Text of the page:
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Producer

Domaine de Chevalier

Known for its exquisite Graves finesse, this property has been owned by Olivier Bernard since 1983. Consulting oenologist, Stéphane Dérononcourt was hired some years back which has contributed to the fresh and clean style. Meticulous parcel selection enables their grand vin to be the best representation of their impressive terroir.

Region

Pessac-Léognan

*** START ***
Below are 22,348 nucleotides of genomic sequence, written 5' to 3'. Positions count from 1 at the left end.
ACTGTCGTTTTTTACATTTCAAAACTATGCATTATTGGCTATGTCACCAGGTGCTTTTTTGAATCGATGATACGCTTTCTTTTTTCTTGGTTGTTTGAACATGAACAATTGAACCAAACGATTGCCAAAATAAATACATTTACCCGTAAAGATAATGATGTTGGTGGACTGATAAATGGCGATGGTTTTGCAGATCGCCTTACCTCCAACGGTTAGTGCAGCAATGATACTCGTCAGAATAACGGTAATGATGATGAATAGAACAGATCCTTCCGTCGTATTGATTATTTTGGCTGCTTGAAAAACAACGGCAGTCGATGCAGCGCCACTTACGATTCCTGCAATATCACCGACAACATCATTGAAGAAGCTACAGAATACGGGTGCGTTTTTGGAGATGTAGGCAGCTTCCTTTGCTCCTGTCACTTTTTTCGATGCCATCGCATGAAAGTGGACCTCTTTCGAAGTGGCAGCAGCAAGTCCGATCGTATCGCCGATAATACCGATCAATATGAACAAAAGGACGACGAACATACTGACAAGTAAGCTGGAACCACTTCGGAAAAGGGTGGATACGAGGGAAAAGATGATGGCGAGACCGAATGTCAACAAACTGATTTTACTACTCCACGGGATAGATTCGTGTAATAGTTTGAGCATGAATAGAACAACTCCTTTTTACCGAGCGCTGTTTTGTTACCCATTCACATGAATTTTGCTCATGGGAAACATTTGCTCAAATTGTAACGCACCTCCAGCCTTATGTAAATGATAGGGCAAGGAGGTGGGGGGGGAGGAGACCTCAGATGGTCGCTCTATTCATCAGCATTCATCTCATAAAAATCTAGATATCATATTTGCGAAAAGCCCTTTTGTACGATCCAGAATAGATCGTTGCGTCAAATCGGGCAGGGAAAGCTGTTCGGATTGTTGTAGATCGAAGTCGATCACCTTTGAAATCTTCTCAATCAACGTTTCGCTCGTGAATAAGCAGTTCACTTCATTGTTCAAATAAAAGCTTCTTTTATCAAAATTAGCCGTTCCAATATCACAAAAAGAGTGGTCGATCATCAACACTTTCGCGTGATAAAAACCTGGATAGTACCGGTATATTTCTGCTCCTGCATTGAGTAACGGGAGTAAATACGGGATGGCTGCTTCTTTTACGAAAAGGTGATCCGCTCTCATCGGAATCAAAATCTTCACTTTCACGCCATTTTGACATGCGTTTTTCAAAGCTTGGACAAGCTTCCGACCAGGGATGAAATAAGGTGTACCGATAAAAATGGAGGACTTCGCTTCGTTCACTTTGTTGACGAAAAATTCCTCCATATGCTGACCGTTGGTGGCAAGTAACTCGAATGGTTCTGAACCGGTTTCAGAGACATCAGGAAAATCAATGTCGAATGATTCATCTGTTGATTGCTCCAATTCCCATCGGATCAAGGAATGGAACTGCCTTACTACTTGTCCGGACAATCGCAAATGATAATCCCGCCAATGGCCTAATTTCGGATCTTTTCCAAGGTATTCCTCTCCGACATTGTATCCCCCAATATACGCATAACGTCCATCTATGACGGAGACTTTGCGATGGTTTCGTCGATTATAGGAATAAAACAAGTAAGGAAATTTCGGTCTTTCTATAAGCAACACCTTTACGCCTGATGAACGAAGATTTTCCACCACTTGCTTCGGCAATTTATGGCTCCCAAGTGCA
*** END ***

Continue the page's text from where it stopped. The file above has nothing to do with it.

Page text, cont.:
Stretching from the rather unglamorous southern suburbs of Bordeaux, for 50 km along the left bank of the river Garonne, lies Graves. Named for its gravelly soil, a relic of Ice Age glaciers, this is the birthplace of claret, despatched from the Middle Ages onwards from the nearby quayside to England in vast quantities. It can feel as though Bordeaux is just about red wines, but some sensational white wines are produced in this area from a blend of sauvignon blanc, Semillon and, occasionally, muscadelle grapes, often fermented and aged in barrel. In particular, Domaine de Chevalier is renowned for its superbly complex whites, which continue to develop in bottle over decades. A premium appellation, Pessac-Leognan, was created in 1987 for the most prestigious terroirs within Graves. These are soils with exceptional drainage, made up of gravel terraces built up in layers over many millennia, and consequently thrive in mediocre vintages but are less likely to perform well in hotter years. These wines were appraised and graded in their own classification system in 1953 and updated in 1959, but, like the 1855 classification system, this should be regarded with caution and the wines must absolutely be assessed on their own current merits.